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|The heating engineer who hit the £1.5m jackpot for a £2
|Chris Cook at Exeter
Whiteley was on a free day at the races
Horse that sealed bet was
breaking duck on 29th run
Steve Whiteley travelled by bus to the races here on Tuesday, used a
free ticket to get in, placed a £2 bet and went home a millionaire. The
61-year-old heating engineer achieved what no other punter in the country could
manage, picking all six winners here to land the Jackpot, a Tote bet which had
been rolling over for more than a week.
"I'm shaking like a leaf," he said, having been
dragged into the winner's enclosure to pose beside Lupita, the chestnut mare
whose improbable victory in the last race has changed his life. She had been
beaten in all 28 previous starts over hurdles.
The crowd was boosted by many hardened gamblers
trying to win the bet, for which the pool had swollen to £2m by the time
of the first race. Most of those men would be reduced to tears by the almost
entirely random method of selection described by Whiteley as he was presented
with a bottle of champagne.
"I like racing, yeah, but I don't know
nothing about it, do I? I come with my mates," he said. His presence here was
entirely due to a promotion by the racecourse which gave free tickets to him
and six friends.
One of those friends suggested Whiteley have a crack
at the Jackpot but his attempt almost fell at the first fence when he wrote out
a ticket with two selections in each race and was told it would cost £32.
"I couldn't afford that," he said, "so I picked one in each race."
the intense world of serious punters, this kind of cavalier approach makes you
a mug. All around Britain yesterday, form students spent hours putting together
perms that combined dozens of runners and cost hundreds of pounds. That he
should succeed where they failed will be the cause of lasting chagrin.
Pressed as to what had made him pick Lupita, he replied: "Lodge is just
a name that sticks in my head". It was a reference to the jockey, Jessica
Lodge, who was having just her 20th ride in public and her first success.
"Well, I didn't know that," Whiteley admitted.
It would be fair to say
that Whiteley rode his luck in the fourth race, when two serious contenders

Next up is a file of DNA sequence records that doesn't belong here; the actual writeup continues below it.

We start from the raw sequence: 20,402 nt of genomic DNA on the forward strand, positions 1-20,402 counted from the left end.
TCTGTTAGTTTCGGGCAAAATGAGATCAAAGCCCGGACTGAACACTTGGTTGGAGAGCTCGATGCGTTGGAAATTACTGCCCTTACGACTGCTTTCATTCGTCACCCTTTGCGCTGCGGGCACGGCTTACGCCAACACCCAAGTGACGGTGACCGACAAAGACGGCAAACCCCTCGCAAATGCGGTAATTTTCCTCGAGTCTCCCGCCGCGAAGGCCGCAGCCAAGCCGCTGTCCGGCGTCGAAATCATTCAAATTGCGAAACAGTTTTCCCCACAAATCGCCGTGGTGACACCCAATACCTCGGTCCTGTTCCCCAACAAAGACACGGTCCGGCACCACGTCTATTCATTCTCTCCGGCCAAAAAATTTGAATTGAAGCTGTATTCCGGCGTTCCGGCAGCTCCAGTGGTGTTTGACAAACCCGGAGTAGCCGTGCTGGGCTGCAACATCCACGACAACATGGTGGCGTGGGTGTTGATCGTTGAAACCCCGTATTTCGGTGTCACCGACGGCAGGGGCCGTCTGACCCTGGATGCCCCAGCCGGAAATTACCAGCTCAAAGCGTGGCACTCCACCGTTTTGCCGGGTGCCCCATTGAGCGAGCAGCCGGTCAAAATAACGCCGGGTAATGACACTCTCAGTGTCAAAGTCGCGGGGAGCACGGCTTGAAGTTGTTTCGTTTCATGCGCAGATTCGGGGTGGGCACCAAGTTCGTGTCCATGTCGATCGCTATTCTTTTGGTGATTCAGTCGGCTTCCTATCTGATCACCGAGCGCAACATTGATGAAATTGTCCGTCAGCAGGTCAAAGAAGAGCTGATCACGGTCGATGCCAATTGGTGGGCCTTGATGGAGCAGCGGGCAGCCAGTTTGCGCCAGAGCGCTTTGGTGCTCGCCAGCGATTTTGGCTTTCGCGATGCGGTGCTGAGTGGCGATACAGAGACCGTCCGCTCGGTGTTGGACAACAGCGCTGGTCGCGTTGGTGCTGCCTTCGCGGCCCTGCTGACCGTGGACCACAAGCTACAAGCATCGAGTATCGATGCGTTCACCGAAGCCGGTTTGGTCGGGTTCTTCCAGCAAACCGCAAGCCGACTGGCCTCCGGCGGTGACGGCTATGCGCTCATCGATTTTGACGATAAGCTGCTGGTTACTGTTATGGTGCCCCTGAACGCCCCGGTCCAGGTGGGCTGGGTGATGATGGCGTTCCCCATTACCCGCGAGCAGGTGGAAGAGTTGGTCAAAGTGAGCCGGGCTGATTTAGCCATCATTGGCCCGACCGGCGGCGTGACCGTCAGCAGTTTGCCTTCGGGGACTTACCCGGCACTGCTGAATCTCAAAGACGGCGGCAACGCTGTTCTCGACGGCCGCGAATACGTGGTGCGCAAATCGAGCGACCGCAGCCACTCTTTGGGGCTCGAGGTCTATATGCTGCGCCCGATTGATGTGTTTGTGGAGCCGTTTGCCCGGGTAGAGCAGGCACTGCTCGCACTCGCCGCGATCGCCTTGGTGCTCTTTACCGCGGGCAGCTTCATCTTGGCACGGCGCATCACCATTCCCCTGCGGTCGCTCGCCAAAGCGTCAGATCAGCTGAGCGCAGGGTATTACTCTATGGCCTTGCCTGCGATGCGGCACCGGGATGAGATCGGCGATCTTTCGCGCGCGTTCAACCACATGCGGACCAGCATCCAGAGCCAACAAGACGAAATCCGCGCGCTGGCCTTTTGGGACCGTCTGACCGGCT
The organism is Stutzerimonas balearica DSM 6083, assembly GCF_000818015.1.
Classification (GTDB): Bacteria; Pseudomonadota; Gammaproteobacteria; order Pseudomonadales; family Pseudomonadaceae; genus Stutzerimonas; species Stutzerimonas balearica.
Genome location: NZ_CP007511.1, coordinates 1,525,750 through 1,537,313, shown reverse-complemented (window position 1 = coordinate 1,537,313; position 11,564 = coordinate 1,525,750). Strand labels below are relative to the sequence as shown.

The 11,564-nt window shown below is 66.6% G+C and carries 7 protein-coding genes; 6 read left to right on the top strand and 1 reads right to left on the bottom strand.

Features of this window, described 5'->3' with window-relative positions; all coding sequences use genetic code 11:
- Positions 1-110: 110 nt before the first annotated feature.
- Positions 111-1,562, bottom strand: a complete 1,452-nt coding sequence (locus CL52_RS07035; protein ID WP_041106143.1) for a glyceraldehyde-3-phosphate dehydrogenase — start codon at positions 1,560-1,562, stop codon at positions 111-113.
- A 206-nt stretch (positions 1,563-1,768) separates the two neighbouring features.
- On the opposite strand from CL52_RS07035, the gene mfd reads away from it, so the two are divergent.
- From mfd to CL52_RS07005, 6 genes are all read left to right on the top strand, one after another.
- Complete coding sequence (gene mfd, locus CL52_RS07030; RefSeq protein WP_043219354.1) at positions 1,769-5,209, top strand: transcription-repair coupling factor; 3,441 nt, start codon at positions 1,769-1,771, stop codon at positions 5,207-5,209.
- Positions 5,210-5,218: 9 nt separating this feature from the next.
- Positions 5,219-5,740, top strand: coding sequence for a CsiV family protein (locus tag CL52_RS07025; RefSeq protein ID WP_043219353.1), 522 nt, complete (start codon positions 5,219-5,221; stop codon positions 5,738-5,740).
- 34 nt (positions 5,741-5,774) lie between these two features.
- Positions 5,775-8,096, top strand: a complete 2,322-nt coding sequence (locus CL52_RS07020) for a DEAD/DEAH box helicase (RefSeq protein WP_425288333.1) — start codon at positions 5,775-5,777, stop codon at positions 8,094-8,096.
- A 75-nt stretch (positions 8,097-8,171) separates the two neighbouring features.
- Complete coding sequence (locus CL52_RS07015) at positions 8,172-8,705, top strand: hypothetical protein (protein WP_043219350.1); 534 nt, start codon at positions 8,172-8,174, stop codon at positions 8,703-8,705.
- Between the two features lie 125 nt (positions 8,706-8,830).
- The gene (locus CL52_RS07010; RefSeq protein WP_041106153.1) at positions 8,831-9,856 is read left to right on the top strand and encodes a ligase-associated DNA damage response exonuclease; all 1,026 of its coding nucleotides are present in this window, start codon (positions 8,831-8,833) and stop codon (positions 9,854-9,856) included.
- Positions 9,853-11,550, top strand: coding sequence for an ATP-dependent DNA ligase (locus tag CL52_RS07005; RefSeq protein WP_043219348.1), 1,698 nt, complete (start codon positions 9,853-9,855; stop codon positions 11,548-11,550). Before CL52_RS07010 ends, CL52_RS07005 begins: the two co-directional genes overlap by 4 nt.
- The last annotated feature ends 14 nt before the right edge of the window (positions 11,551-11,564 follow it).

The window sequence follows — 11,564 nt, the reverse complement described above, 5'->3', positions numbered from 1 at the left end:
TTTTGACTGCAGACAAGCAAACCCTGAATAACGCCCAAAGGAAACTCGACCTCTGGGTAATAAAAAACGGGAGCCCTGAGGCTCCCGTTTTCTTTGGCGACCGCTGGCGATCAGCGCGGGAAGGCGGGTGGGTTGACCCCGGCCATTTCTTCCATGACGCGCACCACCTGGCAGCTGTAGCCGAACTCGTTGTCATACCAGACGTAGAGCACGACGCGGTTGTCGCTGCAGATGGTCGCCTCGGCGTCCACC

fell and a third unseated at the final fence when challenging the eventual
winner, Mr Bennett. This, he said, was "the most exciting bit. My mate said to
me, there's only seven people in the whole country who are still in, and you're
one of them.
"And then, after the next race, he said there's only one!
I couldn't believe it."
When it was revealed that the sole remaining
Jackpot ticket was relying on Lupita, many punters will have assumed the bet
would roll over once more, generating an expected pool of £4m at
Catterick today. Even at quite late stages in the race, success seemed beyond
her and it was only in the final furlong that she plugged gamely past Only
After deductions by the bookmaker, Whiteley won
£1,445,671.20, almost three times as much as the previous biggest
dividend paid out in the 45-year history of the Jackpot. He may use some of it
to upgrade his seat on the flight he had already booked to Australia for a
holiday next week, but he will not retire. "I'll work til I die," he said.
There will surely have been celebrations last night in his home of
North Tawton, a small town north of Dartmoor, but the shocked Whiteley seemed
unable to make any plans as he left the course, still talking of the importance
of attending "our penny-share meeting tonight".
His friends were more
agile in adjusting to his new status as a rich man. "He did my bathroom for
me," said one, "and, if he thinks I'm paying now, he's mad."